Over the last couple of years, we’ve seen a giant influx of peripherals, cases, coolers, and other PC hardware and components packing RGB LED lighting for user-defined color accents and lighting. At this point, most of us are familiar with LED illumination on PC builds; indeed, PC cooling fans over the past decade have been sporting light-emitting diodes (that’s where the acronym originates) to brighten enthusiast cases around the world. These days, though, veritable RGB fever has struck the enthusiast crowd–and component makers have followed.
LEDs, as implemented in many recent PC-hardware environs, have the ability to combine different LED color diodes in one element. This allows for what seems to be an almost endless range of hues, while consuming a minimal amount of energy. When it comes to the “RGB” part of the equation, nowadays you need to understand a few related terms, among them two key ones: RGB+W, and RGB+WW, which we’ll discuss below in a moment. First, some key backgrounder.
Let’s Talk RGB
Many users are familiar with the concept and terminology of “RGB,” or the red, green, and blue color-palette model that associates a value to each color to provide a mixture of possible tints and shades.
If you aren’t familiar with RGB, fire up Microsoft Paint on your computer and open the advanced color editor. The color-wave rainbow and Red/Green/Blue option value are what we’re discussing, and if you have an RGB-capable device at your command, almost all make use of some form of this color-picker menu.
When we see labels touting “RGB,” or we are discussing the PC RGB lighting mentioned on PC hardware and peripherals, we are most often referring to “RGB-proper”–that is, RGB LED lighting that makes use of a combination of red, green, and blue lighting modules within a single LED “node” to produce more than 16.7 million different color combinations. The LED color hue values are derived from incrementing the value of the red, green, and blue values on the RGB color scale, ranging from 0 to 255. That gives us the 256 x 256 x 256 = 16,777,216 million possible variations.
Often, this is simplified for marketing purposes to the “16.7 million” color combinations advertised for many kinds of RGB-capable PC hardware. In cases where the RGB gear connects to a motherboard for control (say in the case of a light strip or a cooling fan), these LEDs, if they have been manufactured recently, make use of a now-common four-pin RGB connector. This connector is often used by late-model RGB controllers, motherboards, and fans, and they are by far the most common (and most cost-effective) implementation of RGB lighting. However, a newer variant, the five-pin RGB+W, is becoming more common.
RGB+W is almost the same as “RGB,” but with the added value of a single white LED element. An LED node set of RGB+W LEDs uses this additional white-only LED to complement the RGB trio arrangement. This allows for brighter definitions of color and hues, as well as near-seamless transitions between colors.
LED lighting nodes can include the white LED with the RGB color diodes, or define the white diode separately; the latter allows for purer white lighting. The addition of the white LED requires the five-pin connection system, rather than the more common four-pin that accompanies most PC RGB hardware integrations, so check your hardware compatibility.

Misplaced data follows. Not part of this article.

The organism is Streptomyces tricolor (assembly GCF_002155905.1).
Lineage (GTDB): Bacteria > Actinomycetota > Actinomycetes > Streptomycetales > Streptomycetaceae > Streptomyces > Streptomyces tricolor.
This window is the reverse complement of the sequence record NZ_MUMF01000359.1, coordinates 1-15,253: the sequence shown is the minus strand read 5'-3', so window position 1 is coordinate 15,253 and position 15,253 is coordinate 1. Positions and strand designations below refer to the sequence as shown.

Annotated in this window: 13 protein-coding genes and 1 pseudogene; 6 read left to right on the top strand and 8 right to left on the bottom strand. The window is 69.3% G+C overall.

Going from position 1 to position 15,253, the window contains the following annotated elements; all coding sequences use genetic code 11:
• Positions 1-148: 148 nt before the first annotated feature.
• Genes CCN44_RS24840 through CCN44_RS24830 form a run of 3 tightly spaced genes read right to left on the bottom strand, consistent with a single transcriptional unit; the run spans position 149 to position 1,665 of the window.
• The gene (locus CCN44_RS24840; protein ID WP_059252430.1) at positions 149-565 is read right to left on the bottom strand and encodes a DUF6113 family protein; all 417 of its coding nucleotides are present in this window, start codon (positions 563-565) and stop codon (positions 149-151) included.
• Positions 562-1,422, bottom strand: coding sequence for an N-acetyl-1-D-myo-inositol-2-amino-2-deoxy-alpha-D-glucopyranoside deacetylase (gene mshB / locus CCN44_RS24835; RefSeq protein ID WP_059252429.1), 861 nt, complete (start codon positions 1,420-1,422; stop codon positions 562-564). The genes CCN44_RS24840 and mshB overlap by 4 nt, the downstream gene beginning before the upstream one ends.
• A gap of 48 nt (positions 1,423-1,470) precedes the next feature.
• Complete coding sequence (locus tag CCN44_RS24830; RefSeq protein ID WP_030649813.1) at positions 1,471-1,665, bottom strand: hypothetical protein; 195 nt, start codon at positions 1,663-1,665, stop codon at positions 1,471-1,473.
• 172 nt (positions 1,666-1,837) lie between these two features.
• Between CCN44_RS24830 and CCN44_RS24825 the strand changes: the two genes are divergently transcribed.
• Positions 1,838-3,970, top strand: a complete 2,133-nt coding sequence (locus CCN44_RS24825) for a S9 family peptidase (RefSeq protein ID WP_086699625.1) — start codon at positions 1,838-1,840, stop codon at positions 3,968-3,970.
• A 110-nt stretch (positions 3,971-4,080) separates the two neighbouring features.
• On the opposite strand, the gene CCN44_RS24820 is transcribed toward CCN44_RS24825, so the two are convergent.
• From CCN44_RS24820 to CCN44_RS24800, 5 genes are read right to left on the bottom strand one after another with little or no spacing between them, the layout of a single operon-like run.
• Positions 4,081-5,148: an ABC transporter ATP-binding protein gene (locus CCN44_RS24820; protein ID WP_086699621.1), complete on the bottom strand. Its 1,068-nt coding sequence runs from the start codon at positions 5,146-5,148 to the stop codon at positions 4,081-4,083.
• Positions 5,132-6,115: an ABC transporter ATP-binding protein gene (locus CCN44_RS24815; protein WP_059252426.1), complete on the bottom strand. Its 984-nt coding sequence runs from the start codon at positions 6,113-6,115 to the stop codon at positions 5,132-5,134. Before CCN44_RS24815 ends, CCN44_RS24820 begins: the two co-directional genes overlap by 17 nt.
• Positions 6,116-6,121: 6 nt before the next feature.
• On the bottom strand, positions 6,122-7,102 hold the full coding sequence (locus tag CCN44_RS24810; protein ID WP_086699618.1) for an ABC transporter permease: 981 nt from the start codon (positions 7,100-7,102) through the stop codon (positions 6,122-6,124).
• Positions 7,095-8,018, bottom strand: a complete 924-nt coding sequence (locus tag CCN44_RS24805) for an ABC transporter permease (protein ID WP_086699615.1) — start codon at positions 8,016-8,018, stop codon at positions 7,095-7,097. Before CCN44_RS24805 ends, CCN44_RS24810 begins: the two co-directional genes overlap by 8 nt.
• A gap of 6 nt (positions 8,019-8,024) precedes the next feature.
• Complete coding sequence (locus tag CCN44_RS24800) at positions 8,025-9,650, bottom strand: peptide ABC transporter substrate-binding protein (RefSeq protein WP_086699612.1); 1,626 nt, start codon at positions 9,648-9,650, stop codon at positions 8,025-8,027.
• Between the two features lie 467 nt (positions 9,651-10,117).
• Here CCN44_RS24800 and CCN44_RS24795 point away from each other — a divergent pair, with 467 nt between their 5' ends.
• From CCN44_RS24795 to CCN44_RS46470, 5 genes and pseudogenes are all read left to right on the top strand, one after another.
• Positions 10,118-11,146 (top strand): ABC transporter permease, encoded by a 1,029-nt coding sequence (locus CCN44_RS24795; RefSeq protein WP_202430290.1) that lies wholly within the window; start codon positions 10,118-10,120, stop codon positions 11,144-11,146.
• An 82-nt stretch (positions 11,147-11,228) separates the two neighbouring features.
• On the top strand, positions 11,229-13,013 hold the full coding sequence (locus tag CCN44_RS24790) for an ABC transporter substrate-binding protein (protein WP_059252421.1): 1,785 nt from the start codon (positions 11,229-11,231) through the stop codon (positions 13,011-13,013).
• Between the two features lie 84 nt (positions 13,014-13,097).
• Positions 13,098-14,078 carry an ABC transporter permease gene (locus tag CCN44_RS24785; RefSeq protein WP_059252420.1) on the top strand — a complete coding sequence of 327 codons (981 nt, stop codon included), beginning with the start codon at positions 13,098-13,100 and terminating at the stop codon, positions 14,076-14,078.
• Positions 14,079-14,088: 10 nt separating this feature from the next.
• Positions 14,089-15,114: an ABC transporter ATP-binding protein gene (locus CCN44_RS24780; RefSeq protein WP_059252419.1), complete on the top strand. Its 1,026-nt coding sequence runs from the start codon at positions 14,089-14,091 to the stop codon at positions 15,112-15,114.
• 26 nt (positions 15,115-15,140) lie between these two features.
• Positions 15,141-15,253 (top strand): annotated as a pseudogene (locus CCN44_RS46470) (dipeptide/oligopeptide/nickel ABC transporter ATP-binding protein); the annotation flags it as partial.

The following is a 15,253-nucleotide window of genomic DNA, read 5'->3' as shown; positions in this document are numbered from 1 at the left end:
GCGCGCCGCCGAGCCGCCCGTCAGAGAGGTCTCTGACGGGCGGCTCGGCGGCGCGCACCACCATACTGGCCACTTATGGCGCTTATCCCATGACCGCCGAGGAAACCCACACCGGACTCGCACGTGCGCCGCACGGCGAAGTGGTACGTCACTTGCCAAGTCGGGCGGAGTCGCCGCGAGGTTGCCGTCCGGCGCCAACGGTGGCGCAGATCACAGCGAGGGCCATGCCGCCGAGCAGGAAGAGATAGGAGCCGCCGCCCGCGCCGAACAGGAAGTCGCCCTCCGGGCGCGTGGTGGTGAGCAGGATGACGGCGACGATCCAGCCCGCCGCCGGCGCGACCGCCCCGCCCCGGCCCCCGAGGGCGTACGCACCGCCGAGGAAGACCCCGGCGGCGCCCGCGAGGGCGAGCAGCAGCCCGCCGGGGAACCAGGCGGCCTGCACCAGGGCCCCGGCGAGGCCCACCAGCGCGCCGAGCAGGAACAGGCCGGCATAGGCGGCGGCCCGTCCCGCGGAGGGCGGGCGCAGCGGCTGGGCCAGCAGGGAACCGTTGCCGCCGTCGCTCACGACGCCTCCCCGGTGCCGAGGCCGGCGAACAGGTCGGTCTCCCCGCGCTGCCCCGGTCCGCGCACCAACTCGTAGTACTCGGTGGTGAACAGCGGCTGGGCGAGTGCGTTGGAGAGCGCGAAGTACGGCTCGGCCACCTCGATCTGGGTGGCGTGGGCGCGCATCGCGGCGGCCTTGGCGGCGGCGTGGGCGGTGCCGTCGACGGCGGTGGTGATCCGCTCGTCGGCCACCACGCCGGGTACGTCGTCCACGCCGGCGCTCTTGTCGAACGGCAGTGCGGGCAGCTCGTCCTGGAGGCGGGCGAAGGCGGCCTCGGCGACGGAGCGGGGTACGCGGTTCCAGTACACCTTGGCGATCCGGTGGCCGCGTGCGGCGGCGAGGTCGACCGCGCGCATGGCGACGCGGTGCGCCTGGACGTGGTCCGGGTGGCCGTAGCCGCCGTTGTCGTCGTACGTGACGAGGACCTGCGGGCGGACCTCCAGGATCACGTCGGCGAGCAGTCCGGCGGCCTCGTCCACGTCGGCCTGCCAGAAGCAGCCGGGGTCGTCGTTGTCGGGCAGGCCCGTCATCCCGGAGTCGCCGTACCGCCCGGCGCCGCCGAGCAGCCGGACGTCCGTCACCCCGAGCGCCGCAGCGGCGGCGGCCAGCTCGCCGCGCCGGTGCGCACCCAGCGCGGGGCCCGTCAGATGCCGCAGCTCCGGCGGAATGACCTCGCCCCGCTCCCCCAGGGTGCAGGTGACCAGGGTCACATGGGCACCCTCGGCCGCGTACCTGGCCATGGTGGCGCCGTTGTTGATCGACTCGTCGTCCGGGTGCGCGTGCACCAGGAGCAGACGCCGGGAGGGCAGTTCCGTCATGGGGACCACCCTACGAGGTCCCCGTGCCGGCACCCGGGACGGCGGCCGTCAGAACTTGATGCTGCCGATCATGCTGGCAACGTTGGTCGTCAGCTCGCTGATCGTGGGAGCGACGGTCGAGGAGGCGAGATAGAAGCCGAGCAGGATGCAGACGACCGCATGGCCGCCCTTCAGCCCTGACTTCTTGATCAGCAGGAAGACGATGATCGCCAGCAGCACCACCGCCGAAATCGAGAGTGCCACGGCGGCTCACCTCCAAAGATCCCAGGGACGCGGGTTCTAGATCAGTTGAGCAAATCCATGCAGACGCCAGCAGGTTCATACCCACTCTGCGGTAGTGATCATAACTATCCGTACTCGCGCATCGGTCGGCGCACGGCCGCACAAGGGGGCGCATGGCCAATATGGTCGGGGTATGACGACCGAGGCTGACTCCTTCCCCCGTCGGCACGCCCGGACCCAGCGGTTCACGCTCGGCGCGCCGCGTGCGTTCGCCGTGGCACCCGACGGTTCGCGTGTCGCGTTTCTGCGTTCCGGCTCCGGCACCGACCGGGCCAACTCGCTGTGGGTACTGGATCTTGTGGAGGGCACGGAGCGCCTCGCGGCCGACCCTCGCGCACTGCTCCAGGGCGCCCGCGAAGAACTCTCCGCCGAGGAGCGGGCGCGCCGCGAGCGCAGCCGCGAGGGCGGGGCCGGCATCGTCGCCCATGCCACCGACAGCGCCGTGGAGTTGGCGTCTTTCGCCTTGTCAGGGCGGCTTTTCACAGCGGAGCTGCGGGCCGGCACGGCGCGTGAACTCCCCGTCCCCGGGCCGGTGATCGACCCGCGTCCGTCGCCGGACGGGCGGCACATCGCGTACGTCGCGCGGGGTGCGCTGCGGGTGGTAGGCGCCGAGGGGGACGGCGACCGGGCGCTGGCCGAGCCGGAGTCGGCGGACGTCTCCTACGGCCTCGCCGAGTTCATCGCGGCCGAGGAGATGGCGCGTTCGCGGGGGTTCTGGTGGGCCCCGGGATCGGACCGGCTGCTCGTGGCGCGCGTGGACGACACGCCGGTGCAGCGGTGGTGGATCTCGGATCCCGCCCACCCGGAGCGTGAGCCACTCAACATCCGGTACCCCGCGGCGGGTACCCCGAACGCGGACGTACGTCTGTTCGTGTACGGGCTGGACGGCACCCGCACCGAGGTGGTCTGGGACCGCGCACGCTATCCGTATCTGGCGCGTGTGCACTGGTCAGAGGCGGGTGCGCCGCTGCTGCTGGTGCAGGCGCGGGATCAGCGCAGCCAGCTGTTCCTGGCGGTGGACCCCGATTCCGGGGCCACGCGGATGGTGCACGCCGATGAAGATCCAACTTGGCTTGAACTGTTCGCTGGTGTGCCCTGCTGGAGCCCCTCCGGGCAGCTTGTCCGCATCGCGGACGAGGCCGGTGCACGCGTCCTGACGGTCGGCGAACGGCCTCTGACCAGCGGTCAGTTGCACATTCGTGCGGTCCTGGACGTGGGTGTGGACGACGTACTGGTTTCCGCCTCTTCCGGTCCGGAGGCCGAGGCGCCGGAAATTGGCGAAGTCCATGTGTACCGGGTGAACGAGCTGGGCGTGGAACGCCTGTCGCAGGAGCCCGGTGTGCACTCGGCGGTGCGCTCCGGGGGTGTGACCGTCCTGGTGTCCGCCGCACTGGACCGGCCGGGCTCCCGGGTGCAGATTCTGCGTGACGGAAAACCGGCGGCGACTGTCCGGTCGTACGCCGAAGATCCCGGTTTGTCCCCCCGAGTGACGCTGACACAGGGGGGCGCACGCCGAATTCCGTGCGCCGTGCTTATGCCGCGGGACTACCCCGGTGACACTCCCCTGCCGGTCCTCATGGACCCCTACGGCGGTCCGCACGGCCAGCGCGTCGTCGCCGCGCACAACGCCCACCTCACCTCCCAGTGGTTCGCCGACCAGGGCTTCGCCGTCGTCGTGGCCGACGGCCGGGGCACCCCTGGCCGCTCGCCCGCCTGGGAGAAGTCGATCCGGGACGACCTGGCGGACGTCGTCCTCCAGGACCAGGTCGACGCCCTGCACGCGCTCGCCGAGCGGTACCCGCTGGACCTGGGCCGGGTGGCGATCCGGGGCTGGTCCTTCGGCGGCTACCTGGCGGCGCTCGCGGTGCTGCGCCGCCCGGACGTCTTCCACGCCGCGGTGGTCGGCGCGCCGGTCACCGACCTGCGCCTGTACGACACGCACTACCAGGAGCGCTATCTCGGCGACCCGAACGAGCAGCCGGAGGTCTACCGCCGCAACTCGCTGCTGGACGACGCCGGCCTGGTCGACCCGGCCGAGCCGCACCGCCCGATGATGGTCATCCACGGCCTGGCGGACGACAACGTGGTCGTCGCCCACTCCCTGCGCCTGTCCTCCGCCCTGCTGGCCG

RGB+WW (Yes, One More “W”)
Whereas RGB+W defines LED diodes that provide cooler whites (above 5000 Kelvin on the color-temperature scale), RGB+WW makes use of warmer white LED diodes (lower than 5000 Kelvin) to produce “richer” color blends. The dynamic is similar to how RGB+W combines cooler LED diodes to produce “brighter” colors.
Both RGB+W and RGB+WW were designed to accomplish similar tasks, but with different approaches. Like with RGB+W, RGB+WW can employ an on-node warm-white diode, or it can have a separate warm-white diode near to (but separate from) the RGB node. Also like its RGB+W cousin, RGB+WW uses a five-pin connection interface in most implementations, and that connection may or may not be compatible with common four-pin RGB solutions.
Deciphering the RGB Logic
To reiterate: Most current PC-hardware color options involving RGB employ standard-flavor RGB (that is, minus the “W” or “WW”). There’s technically a quality trade-off, but a commensurate cost savings. Considering that these days, we’re paying a premium to have RGB functionality injected into almost every possible hardware component (including cupholders!) whether we want it or not, many of us would prefer those premiums to be as low as possible.
Furthermore, although many brands advertise their own versions of RGB functionality, we have found that most will work together in harmony–provided that they employ the standard four-pin power connector and control connection. In addition, many five-pin RGB+W solutions can use the four-pin RGB connection without special adapters. Don’t make any assumptions, though: Be sure to consult your hardware documentation for additional details.
Many vendors now have their own software ecosystems for managing RGB LED lighting, fan control, and AIO pump control for supported products. The idea, from a business perspective, is vendor lock-in; you buy components from a certain brand, and the associated RGB system is specific to that brand. So you’re incentivized to buy other relevant/certified components from the same company. We suspect that this lock-in is ultimately untenable, and that at some point all the component companies are going to have to get together and agree on at least some basic universal standards. Either that, or the RGB craze will die down, and the point will be moot.